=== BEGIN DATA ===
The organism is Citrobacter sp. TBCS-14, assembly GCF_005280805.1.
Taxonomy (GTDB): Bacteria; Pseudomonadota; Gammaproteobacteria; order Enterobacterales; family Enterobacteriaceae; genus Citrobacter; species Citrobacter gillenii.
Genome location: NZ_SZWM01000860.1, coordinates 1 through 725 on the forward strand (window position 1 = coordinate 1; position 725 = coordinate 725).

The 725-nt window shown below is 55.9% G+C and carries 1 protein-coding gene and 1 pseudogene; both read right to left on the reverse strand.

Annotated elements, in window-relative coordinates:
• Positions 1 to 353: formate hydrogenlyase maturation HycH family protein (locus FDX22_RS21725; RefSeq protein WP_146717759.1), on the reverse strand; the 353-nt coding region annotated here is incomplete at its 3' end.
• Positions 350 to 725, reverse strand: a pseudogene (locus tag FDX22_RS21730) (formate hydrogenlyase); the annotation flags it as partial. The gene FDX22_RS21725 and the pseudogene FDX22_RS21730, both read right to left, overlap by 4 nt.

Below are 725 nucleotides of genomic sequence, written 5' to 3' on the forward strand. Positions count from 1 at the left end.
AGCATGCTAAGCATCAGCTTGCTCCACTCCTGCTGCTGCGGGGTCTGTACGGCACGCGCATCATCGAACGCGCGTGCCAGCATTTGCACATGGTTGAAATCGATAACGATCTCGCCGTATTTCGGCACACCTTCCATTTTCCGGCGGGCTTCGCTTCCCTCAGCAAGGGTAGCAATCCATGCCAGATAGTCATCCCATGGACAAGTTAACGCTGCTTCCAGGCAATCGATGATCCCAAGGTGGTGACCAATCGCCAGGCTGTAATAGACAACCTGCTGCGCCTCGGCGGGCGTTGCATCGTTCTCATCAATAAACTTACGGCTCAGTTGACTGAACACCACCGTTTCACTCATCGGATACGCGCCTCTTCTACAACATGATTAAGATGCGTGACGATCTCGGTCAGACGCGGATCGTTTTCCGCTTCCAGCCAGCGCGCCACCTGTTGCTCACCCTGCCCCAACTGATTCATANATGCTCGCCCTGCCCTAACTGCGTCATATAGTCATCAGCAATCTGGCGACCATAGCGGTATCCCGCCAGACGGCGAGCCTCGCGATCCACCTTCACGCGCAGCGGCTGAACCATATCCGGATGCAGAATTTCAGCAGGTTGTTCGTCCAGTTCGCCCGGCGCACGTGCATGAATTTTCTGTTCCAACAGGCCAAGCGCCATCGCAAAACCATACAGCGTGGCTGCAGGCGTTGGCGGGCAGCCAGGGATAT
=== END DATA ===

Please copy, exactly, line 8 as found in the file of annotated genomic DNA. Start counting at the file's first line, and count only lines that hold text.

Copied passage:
Below are 725 nucleotides of genomic sequence, written 5' to 3' on the forward strand. Positions count from 1 at the left end.